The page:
First Comprehensive Overview of the Influential Movement to Be Shown in the U.S.
Featuring Over 360 Works, Including Several Never Before Seen Outside of Italy
Exhibition: Italian Futurism, 1909–1944: Reconstructing the Universe
Venue: Solomon R. Guggenheim Museum, 1071 Fifth Avenue, New York
Location: Full rotunda and ramps, High Gallery, Annex Levels 5 and 7
Dates: February 21–September 1, 2014
From now through September 1, 2014, the Solomon R. Guggenheim Museum presents Italian Futurism, 1909–1944: Reconstructing the Universe, the first comprehensive overview in the United States of one of Europe’s most important 20th-century avant-garde movements. Featuring over 360 works by more than 80 artists, architects, designers, photographers, and writers, this multidisciplinary exhibition examines the full historical breadth of Futurism, from its 1909 inception with the publication of Filippo Tommaso Marinetti’s first Futurist manifesto through its demise at the end of World War II. The exhibition includes many rarely seen works, some of which have never traveled outside of Italy. It encompasses not only painting and sculpture, but also the advertising, architecture, ceramics, design, fashion, film, free-form poetry, photography, performance, publications, music, and theater of this dynamic and often contentious movement that championed modernity and insurgency.
Futurism was launched in 1909 against a background of growing economic and social upheaval. In Marinetti’s “The Founding and Manifesto of Futurism,” published in Le Figaro, he outlined the movement’s key aims, among them: to abolish the past, to champion modernization, and to extol aggression. Although it began as a literary movement, Futurism soon embraced the visual arts as well as advertising, fashion, music and theater, and it spread throughout Italy and beyond. The Futurists rejected stasis and tradition and drew inspiration from the emerging industry, machinery, and speed of the modern metropolis. The first generation of artists created works characterized by dynamic movement and fractured forms, aspiring to break with existing notions of space and time to place the viewer at the center of the artwork. Extending into many mediums, Futurism was intended to be not just an artistic idiom but an entirely new way of life. Central to the movement was the concept of the opera d’arte totale or “total work of art,” in which the viewer is surrounded by a completely Futurist environment.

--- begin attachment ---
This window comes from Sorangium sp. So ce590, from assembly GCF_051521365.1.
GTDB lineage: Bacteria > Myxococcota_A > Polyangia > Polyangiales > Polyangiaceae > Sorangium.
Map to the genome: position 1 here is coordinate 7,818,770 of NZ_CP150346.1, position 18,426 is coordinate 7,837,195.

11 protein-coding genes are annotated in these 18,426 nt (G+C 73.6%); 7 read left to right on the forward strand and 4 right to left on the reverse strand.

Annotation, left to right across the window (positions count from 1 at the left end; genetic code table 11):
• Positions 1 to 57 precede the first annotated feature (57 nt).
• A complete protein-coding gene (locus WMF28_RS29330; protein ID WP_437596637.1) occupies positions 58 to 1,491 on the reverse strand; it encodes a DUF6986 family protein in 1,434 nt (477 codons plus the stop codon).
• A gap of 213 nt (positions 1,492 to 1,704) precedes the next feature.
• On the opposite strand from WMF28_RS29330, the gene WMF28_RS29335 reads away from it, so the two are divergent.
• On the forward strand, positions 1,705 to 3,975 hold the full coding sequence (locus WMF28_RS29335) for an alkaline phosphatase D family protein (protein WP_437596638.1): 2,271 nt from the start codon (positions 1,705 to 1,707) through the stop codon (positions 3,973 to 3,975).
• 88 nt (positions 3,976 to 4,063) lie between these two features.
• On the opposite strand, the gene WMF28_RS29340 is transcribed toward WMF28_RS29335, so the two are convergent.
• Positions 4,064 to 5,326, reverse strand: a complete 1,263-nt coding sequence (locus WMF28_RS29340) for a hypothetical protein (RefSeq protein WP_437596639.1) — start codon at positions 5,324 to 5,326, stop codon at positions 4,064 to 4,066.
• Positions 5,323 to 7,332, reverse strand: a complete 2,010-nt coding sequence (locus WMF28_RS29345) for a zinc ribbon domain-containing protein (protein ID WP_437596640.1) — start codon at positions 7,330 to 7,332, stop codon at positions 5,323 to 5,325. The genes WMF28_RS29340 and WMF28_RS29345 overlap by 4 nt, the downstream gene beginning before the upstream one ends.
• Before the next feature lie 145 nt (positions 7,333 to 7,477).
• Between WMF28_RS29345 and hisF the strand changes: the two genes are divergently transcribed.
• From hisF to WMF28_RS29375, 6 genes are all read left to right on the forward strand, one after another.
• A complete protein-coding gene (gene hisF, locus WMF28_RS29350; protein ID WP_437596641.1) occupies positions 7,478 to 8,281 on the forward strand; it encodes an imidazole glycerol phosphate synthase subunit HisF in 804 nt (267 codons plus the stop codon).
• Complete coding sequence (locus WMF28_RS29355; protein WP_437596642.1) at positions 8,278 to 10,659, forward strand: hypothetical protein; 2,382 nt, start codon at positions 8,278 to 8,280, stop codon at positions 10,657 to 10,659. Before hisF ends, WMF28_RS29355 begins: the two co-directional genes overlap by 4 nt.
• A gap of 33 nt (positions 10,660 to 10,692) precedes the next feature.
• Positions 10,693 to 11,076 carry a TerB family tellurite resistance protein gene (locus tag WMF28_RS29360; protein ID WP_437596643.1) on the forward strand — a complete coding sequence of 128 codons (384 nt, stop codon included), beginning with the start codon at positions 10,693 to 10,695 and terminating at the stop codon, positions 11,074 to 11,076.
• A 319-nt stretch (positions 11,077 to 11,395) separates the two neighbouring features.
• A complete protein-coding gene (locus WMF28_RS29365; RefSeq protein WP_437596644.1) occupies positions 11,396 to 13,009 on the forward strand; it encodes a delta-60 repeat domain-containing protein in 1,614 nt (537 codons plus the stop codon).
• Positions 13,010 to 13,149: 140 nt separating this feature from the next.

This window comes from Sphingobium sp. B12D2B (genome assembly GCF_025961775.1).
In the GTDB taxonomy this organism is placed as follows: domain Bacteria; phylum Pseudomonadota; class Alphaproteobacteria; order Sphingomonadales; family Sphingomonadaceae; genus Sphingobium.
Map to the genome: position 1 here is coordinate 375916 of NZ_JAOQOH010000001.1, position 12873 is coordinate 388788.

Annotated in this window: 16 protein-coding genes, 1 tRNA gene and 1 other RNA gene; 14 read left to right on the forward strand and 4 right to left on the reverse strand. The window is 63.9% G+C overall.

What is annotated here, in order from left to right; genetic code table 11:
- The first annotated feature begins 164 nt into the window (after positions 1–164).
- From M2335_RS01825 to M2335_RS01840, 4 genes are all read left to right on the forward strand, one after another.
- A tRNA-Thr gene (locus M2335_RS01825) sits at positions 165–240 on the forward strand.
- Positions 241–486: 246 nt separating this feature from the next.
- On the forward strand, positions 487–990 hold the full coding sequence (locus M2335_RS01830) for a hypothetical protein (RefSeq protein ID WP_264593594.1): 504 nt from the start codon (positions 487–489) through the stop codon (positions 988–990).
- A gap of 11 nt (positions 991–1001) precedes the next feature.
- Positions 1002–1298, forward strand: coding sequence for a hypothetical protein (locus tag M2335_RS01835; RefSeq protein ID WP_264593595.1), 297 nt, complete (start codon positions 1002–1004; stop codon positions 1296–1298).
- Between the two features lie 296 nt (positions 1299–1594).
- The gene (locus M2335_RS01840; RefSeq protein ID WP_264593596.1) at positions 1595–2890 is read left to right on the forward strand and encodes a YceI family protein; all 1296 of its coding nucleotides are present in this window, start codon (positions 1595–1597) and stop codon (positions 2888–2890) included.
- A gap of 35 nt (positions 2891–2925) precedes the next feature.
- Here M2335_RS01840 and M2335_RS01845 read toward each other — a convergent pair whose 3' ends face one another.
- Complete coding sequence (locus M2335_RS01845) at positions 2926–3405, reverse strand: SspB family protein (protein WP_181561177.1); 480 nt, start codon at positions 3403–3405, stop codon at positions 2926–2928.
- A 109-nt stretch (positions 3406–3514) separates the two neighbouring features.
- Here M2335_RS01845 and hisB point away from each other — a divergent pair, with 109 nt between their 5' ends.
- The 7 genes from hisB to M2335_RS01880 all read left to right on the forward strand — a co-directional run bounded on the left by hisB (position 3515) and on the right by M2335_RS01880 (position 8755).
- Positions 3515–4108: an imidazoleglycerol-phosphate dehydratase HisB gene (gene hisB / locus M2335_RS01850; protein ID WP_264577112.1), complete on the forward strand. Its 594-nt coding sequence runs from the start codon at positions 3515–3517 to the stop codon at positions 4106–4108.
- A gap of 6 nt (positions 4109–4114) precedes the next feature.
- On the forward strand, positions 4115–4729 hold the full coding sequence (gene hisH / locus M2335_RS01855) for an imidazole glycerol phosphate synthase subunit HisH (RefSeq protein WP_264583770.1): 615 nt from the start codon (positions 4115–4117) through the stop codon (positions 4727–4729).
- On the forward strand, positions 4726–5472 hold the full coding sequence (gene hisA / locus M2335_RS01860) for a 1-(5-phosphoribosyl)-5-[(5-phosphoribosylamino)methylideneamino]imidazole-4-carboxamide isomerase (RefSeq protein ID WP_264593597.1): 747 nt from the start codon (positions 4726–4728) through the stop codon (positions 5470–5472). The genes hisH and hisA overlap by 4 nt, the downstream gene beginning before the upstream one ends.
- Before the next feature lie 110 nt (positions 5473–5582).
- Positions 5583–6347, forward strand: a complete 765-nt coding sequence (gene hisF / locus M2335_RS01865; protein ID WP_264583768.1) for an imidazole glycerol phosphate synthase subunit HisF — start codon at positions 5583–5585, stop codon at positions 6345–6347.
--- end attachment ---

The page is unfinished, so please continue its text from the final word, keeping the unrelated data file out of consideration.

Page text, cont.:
More than two thousand individuals were associated with the movement over its duration. In addition to Marinetti, central figures include: artists Giacomo Balla, Benedetta (Benedetta Cappa Marinetti), Umberto Boccioni, Carlo Carrà, Fortunato Depero, and Enrico Prampolini; poets and writers Francesco Cangiullo and Rosa Rosà; architect Antonio Sant’Elia; composer Luigi Russolo; photographers Anton Giulio Bragaglia and Tato (Guglielmo Sansoni); dancer Giannina Censi; and ceramicist Tullio d’Albisola. These figures and other lesser-known ones are represented in the exhibition.
Futurism is commonly understood to have had two phases: “heroic” Futurism, which lasted until around 1916, and a later incarnation that arose after World War I and remained active until the early 1940s. Investigations of “heroic” Futurism have predominated and comparatively few exhibitions have explored the subsequent life of the movement; until now, a comprehensive overview of Italian Futurism had yet to be presented in the U.S. Italian art of the 1920s and ’30s is little known outside of its home country, due in part to a taint from Futurism’s sometime association with Fascism. This association complicates the narrative of this avant-garde and makes it all the more necessary to delve into and clarify its full history.
Italian Futurism unfolds chronologically, juxtaposing works in different mediums as it traces the myriad artistic languages the Futurists employed as their practice evolved over a 35-year period. The exhibition begins with an exploration of the manifesto as an art form, and proceeds to the Futurists’ catalytic encounter with Cubism in 1911, their exploration of near-abstract compositions, and their early efforts in photography. Ascending the rotunda levels of the museum, visitors follow the movement’s progression as it expanded to include architecture, clothing, design, dinnerware, experimental poetry, and toys. Along the way, it gained new practitioners and underwent several stylistic evolutions—shifting from the fractured spaces of the 1910s to the machine aesthetics (or arte meccanica) of the ’20s, and then to the softer, lyrical forms of the ’30s. Aviation’s popularity and nationalist significance in 1930s Italy led to the swirling, often abstracted, aerial imagery of Futurism’s final incarnation, aeropittura. This novel painting approach united the Futurist interest in nationalism, speed, technology, and war with new and dizzying visual perspectives. The fascination with the aerial spread to other mediums, including ceramics, dance, and experimental aerial photography.
The exhibition is enlivened by three films commissioned from documentary filmmaker Jen Sachs, which use archival film footage, documentary photographs, printed matter, writings, recorded declamations, and musical compositions to represent the Futurists’ more ephemeral work and to bring to life their words-in-freedom poems. One film addresses the Futurists’ evening performances and events, called serate, which merged “high” and “low” culture in radical ways and broke down barriers between spectator and performer. Mise-en-scène installations evoke the Futurists’ opera d’arte totaleinterior ensembles, from those executed for the private sphere to those realized under Fascism. Continue reading